Tag: Holly E. Barden
Holly began her academic career as a zoologist, studying for an MBiolSci at the University of Sheffield, UK (2005–09). During her Master’s year at Sheffield, she did research on the sexual dimorphism of stegosaurs under the supervision of Prof. Charles Wellman and Dr Susannah Maidment. In 2009 she moved to the Department of Earth Sciences at the University of Manchester, UK, where she is currently working as a PhD student. Her work centres on the study of fossil biomarkers and the preservation of fossil pigments; she is supervised by Drs Roy Wogelius, Bart van Dongen and Phil Manning.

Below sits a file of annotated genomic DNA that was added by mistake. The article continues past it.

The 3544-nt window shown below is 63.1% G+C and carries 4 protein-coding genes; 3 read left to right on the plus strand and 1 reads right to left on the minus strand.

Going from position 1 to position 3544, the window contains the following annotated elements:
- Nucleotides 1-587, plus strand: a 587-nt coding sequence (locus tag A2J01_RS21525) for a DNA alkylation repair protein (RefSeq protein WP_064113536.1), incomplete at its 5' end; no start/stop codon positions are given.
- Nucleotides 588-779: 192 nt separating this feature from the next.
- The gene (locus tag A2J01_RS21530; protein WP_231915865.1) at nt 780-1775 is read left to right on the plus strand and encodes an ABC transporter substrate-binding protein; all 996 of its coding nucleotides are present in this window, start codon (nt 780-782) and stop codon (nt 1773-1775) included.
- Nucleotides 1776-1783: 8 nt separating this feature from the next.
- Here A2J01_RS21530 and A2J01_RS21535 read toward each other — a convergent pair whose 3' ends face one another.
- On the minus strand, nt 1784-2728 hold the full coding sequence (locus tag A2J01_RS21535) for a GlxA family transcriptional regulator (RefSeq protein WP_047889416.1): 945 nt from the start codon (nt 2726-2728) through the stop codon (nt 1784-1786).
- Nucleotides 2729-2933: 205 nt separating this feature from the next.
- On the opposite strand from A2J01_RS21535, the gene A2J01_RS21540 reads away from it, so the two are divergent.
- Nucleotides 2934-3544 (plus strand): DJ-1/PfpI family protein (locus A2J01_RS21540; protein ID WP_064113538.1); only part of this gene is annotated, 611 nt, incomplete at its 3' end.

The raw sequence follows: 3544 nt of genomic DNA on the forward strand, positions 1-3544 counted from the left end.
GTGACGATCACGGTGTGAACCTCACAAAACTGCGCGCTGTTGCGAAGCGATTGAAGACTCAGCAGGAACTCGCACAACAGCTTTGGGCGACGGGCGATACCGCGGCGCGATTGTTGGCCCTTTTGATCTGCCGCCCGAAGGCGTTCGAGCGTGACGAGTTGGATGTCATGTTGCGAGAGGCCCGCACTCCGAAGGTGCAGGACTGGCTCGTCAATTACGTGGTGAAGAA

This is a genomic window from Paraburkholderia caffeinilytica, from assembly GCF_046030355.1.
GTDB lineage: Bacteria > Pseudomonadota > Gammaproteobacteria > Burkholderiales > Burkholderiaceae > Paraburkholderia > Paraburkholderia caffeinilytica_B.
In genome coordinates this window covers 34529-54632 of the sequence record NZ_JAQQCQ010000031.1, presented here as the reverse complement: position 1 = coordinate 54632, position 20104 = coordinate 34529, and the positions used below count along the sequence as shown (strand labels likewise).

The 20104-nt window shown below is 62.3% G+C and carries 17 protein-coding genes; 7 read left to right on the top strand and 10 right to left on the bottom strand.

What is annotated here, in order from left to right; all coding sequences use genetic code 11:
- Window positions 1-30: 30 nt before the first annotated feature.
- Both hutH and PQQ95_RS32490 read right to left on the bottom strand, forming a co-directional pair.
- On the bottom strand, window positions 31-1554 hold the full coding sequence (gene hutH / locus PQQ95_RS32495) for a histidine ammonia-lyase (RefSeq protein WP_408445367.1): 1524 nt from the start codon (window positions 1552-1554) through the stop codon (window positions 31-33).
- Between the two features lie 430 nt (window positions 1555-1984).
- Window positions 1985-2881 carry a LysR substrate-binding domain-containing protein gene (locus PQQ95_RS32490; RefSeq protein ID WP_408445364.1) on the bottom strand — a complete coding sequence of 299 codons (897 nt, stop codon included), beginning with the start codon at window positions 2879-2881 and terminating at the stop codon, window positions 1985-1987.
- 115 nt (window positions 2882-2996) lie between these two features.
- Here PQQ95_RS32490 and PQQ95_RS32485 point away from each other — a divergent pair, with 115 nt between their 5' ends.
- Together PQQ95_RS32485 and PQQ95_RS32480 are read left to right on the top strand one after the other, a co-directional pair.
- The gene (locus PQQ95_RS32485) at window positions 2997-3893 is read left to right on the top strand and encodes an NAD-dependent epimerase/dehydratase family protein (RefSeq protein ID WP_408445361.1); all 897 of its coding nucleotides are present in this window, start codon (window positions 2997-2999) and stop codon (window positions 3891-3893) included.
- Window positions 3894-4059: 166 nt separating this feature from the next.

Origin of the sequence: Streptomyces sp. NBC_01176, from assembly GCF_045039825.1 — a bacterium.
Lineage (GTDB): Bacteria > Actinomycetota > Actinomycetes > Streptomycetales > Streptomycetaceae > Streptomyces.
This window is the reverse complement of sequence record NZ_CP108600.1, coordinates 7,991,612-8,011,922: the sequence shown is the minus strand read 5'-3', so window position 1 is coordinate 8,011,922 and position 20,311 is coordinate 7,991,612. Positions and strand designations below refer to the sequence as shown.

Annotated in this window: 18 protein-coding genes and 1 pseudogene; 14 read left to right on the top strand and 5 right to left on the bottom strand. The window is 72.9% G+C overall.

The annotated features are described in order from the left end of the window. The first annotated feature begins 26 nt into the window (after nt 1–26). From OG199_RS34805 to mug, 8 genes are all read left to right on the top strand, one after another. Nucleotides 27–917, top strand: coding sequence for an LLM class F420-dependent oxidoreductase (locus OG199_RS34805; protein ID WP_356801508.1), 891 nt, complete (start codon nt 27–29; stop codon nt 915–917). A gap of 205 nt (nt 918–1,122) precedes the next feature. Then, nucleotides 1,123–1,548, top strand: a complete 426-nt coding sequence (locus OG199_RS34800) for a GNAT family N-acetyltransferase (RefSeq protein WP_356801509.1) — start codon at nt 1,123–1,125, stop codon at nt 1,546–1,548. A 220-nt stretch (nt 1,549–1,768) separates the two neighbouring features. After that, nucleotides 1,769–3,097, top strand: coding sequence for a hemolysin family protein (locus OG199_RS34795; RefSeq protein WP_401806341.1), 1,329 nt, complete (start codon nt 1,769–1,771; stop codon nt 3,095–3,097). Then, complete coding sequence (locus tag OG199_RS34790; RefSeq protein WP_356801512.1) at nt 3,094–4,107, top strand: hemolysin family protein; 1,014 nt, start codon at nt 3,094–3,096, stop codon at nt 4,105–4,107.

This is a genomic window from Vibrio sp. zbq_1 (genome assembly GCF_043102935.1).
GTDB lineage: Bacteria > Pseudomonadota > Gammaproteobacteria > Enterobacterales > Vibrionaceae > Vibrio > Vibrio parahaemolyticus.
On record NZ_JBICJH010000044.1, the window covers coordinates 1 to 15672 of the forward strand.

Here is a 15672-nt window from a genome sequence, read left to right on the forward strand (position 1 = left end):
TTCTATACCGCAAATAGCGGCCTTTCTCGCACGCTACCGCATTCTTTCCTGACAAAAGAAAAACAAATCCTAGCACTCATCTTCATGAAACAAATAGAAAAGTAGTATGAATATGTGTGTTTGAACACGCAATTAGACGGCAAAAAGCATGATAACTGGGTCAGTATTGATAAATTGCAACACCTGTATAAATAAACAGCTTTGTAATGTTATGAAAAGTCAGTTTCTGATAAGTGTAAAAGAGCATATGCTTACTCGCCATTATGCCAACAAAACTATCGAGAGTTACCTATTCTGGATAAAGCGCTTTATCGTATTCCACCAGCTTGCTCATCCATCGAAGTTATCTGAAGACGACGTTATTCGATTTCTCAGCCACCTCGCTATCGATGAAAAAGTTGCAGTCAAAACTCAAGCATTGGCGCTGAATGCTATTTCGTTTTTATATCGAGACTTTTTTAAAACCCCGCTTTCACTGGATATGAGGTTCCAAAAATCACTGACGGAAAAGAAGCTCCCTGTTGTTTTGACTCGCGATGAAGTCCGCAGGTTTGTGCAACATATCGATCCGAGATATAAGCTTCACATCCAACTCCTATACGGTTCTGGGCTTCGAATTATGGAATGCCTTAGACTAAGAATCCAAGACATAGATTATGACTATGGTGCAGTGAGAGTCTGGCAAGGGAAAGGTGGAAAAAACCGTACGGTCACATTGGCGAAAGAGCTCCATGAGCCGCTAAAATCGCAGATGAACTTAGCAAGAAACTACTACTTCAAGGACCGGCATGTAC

Holy E. Barden, School of Earth, Atmospheric and Environmental Sciences and Williamson Research Centre for Molecular Environmental Science, University of Manchester, Oxford Road, Manchester, United Kingdom.
by Holly E. Barden*1
Colour is important in modern ecosystems, but the colours of extinct organisms are very rarely preserved in the fossil record. Colouration is most commonly seen in fossilized brachiopod shells and arthropod carapaces; however, establishing that these colours are original and not artefacts of fossilization processes is difficult. Until recently, few studies have attempted to do so, but within the past few years the subject has become an active area of research, with significant developments. There have been several studies investigating the morphological and geochemical evidence of pigments in birds and dinosaurs, as well as work on the colouration of insects. Such analyses have paved the way for major leaps forward in our understanding of the behaviour ...